In a Bangkok dry cleaner’s:  Drop your trousers here for best results.

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What on earth is a bienapropism??  Richard Lederer says that “The best malapropisms are those that leap across the chasm of absurdity and land on the side of truth” and dubs them bienapropisms, in the spirit of the French roots.  My interpretation?  Bien (good) + appropriate + malapropism = lots of fun!!  Here are some examples, again from Anguished English.  Read ’em and weep.

  1. The cookbook is being compiled.  Please submit your favorite recipe and a short antidote concerning it.
  2. We sold our house and moved into one of those pandemoniums.
  3. To be a leader, you have to develop a spear de corps.
  4. Senators are chosen as committee chairmen on the basis of senility.
  5. The hills were worn down by eroticism.
  6. Apartheid is a pigment of the imagination.
  7. Certainly the pleasures of youth are great, but they are nothing compared to the pleasures of adultery.
  8. The defendant pleaded exterminating circumstances.
  9. Finally, this one that we’ve used for fun in our family for years:  It’s a fragment of your imagination.

Happy Tuesday!

“Surprise” is the theme of this week’s photo challenge.  As Jen mentioned in her example, I’ve often been surprised by what appears in a macro shot, especially if it’s taken with my phone in bright sunshine!  Little critters that I didn’t even notice look like sci-fi creatures when viewed on my laptop or iPad.

I like to be surprised by wit and word play is one of the things I most enjoy.  So you might imagine the surprised happiness the name of this shop gave me when I chanced to look across a Philadelphia street and see it.

© janet m. webb 2017

 

Let’s face it.  Every blogger, although s/he loves a “like”, really wants to read some praise-filled comments!  You know it’s true!  Yet how often do you read a post you love or view a photo that you wish you’d taken, yet not really know how best to comment?

Part of the problem is time–so many posts, so little time. But an important aspect of being a good follower is to take the time to let the blogger know what you like about the post.  Every blogger looks forward to reading complimentary comments, but there can easily be so  much more to a comment than “Great post.”  Don’t get me wrong.  I’m not saying you should never use those two words.  But it’s simple to make your comment just a little bit better and to vary what you write in that comment section.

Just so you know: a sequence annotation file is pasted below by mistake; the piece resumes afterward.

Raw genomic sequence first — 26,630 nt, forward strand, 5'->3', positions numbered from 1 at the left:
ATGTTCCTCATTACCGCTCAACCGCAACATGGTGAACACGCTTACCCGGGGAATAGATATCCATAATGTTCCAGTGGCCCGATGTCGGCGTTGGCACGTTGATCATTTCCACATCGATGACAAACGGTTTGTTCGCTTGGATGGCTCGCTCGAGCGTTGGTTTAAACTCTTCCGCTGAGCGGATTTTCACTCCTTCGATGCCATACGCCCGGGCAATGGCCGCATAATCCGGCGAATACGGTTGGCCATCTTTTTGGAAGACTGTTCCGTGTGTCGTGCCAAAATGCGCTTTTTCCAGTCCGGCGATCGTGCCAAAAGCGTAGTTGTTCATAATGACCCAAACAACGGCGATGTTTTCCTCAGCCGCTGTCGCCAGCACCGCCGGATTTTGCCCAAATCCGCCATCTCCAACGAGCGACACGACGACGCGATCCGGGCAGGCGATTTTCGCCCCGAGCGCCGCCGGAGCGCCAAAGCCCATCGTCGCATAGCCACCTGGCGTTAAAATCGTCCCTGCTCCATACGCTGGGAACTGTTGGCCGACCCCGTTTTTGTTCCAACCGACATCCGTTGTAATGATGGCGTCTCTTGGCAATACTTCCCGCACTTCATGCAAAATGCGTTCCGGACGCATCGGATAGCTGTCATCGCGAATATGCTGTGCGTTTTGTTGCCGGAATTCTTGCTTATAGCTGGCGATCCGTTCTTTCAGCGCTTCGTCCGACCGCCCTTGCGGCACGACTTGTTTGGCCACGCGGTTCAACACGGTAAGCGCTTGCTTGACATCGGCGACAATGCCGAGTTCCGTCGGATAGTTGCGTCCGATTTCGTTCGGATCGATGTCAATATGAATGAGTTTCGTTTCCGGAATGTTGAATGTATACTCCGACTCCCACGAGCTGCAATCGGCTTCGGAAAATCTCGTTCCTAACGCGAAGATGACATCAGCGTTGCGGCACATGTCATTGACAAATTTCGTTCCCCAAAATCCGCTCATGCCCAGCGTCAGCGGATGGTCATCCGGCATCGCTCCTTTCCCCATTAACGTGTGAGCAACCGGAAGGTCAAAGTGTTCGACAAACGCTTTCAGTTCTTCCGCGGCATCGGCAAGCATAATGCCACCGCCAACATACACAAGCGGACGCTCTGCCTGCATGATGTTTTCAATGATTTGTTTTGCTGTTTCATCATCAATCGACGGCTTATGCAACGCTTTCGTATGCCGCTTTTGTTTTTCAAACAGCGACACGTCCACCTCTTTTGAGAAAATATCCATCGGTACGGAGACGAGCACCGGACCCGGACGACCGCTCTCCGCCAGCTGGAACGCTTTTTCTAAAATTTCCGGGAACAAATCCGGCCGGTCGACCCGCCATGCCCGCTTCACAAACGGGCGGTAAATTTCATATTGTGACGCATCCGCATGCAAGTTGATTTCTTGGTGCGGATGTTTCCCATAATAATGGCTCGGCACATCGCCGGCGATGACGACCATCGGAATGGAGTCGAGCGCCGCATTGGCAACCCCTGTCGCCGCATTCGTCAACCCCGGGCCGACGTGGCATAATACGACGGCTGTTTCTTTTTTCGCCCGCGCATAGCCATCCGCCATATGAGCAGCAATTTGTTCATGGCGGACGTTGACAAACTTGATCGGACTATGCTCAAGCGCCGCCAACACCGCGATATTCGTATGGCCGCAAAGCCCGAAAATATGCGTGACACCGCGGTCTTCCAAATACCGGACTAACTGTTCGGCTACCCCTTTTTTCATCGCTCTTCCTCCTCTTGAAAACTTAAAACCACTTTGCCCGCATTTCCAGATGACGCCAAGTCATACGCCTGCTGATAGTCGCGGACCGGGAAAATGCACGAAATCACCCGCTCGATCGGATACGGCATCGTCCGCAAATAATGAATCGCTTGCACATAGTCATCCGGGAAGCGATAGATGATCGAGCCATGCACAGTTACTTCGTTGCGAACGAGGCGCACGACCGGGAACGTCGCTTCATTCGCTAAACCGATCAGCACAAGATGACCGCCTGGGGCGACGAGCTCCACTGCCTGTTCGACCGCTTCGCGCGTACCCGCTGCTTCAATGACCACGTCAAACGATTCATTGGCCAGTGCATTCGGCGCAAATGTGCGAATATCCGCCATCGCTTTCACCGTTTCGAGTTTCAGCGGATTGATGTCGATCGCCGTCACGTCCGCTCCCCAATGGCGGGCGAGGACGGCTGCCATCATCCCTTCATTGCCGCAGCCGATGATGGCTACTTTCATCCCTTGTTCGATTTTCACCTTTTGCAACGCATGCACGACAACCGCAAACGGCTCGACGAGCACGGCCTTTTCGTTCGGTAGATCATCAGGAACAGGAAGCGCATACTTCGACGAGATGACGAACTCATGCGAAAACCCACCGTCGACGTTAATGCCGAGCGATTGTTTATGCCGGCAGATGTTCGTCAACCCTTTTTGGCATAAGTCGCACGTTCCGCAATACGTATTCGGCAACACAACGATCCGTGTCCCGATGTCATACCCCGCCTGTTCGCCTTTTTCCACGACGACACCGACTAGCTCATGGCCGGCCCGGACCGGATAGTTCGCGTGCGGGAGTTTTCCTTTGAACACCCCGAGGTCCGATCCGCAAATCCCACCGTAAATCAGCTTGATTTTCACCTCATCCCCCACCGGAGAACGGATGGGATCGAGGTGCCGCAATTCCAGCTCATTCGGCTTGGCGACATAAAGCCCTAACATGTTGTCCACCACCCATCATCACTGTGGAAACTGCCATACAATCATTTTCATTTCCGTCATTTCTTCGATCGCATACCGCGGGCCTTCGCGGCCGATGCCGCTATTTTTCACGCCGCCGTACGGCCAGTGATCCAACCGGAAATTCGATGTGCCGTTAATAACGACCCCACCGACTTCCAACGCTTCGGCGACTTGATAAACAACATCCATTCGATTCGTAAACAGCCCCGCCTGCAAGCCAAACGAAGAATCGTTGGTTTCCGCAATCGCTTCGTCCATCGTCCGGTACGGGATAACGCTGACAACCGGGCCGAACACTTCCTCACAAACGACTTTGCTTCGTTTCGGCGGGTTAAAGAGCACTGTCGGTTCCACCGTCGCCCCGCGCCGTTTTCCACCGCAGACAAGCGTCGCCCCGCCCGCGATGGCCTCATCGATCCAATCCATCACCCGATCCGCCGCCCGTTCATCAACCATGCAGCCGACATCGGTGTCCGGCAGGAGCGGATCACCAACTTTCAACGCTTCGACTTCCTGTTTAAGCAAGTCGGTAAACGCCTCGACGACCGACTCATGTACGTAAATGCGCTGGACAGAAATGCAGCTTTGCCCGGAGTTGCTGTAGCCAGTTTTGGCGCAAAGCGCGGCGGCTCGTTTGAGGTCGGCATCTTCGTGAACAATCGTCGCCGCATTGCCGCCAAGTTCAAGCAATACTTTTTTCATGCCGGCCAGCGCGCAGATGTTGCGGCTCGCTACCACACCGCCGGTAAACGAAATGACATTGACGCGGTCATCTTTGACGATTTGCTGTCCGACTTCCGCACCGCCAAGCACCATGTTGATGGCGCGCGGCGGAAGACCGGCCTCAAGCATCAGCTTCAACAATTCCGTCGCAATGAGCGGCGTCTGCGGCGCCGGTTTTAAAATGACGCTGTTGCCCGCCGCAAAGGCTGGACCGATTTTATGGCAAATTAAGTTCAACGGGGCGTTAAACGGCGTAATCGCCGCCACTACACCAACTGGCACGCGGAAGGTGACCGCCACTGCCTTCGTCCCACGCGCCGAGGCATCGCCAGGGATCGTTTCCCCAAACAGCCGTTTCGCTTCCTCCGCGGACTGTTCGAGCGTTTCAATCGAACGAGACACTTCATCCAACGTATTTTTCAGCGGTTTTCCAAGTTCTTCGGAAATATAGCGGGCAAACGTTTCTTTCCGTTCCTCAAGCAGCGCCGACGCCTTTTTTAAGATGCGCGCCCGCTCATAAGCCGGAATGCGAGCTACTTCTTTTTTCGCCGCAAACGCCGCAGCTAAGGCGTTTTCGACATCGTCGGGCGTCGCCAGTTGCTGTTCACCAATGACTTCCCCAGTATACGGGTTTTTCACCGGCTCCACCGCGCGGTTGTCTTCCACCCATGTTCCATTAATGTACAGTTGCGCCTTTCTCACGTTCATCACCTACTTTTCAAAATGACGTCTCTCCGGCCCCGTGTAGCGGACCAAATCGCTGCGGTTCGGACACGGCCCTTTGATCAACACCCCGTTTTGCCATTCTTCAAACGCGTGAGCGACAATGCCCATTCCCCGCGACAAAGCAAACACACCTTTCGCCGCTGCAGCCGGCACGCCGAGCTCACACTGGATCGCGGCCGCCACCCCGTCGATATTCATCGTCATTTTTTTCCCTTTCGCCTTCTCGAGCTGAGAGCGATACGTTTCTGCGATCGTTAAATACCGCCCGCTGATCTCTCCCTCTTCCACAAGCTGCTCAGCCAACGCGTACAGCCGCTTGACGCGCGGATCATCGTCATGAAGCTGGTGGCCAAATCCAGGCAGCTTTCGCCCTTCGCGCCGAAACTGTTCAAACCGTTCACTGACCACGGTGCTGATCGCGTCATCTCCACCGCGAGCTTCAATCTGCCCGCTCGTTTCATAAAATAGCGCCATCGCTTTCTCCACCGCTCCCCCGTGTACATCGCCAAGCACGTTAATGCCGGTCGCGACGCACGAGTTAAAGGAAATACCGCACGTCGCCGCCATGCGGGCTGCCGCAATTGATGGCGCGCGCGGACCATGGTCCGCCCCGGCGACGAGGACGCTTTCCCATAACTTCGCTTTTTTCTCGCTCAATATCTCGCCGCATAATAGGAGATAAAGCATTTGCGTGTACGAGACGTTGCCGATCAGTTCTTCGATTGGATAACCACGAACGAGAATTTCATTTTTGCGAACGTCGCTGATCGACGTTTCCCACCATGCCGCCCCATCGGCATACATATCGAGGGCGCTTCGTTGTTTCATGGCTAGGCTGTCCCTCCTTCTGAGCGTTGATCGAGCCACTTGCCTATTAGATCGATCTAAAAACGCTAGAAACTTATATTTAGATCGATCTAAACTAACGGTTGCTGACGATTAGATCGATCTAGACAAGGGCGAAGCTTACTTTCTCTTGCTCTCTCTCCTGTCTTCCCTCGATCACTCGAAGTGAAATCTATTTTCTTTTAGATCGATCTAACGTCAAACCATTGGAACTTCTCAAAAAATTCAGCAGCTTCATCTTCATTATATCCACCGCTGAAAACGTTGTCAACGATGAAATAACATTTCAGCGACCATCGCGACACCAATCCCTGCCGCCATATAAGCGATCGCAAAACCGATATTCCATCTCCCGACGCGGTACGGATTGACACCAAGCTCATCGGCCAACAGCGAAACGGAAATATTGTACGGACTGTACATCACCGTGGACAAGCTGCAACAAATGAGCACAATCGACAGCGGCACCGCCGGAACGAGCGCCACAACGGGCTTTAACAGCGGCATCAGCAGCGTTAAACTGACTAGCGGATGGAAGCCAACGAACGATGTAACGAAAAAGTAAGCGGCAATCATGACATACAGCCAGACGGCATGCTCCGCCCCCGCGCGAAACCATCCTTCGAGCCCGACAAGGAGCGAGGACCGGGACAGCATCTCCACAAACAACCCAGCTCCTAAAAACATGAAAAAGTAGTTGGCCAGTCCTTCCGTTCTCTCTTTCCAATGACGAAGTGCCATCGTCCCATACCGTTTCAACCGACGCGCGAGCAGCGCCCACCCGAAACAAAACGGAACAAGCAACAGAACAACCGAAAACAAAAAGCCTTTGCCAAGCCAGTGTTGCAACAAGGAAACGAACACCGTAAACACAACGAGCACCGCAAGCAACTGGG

The obvious is true.  Be specific when mentioning what strikes your fancy. Do you love the twist at the ending of the story or that the story made you feel good? Are the colors in the photo vivid or does the photo remind you of good times in your past? Mention those things and the writer/photographer will love to hear from you.

But you don’t always have the time to comment in-depth. So let’s consider that word “great.” Yes, every blogger wants to hear that you love the post. However, many comments overuse a few words, hence my suggestion that you periodically resort to the thesaurus. The thesaurus is a “great” way to find some descriptive words that not everyone is using. Here’s what a cursory search found:

adj. exhibiting expertise in some activity

brilliant
champion
distinguished

excellent
expert
first-rate

master
outstanding

superb
virtuoso

Or perhaps something from this list would be more like you:

adj. held in great respect

A-1
A-OK
ace
attractive
best ever
cat’s pajamas
choice
commendable
cool

copacetic
crackerjack
deserving
dream
estimable
excellent
exquisite
fine
good

great
greatest
hunky dory
keen
laudable
meritable
meritorious
neat
out of sight

out of this world
peachy
praiseworthy
rare
solid
super
super-duper
superior
unreal

valuable
wicked
wonderful
worthy
zero cool

(A personal favorite is “the cat’s pajamas”, a phrase my dad used to use and that I have on a cup, although I have yet to use it in a comment.)

Consider also that the internet has the effect of bringing out the superlatives in comments. How often have you read (or said) that something is “brilliant?” Are there that many things that are actually “brilliant?” What do you say if you then see something or read a piece that’s even better?

I’m not trying to discourage you from fulsome compliments in your comments. Don’t we all love a peachy/deserving/zero cool compliment?  But you might consider the thesaurus when looking to praise; if nothing else, so that your compliment stands out a bit more.  Pair the word with something specific and you’ll be the darling of the comment section.  Rather than “exquisite post”, “The colors of the rainbow are exquisite” tells the photographer what you love about the photo.  “Superb descriptions” is more to be cherished than “Superb post.”

For even more useful words in the same vein, take one minute and pop “marvelous, synonym” in your search engine and take note of what you find. Seriously! Try it. You’ll be amazed! And your comments will be the cat’s pajamas.

Fine print generally isn’t.  It’s the written equivalent of the page (or even two) of disclaimers that follows an ad for a drug or the here-are-all-the-exceptions spiel rattled off at the end of a radio or television commercial by someone who might be an auctioneer in his or her spare time.  No one read it or hears it and we can get caught out by not doing so, when someone says to us, “But it says right here in the fine print…”.

However, several days ago I was chatting on the phone with our older daughter while perusing the fine print on a coupon for a BOGO (buy one, get one) coupon for Chipotle.  For those of you not familiar with Chipotle, they are, in their words, a Mexican grill, offering a limited but tasty menu of gigantic burritos, burrito bowls, salads and tacos.  And their fine print was the finest I’ve ever seen.  Read it and tell me what you think. (more…)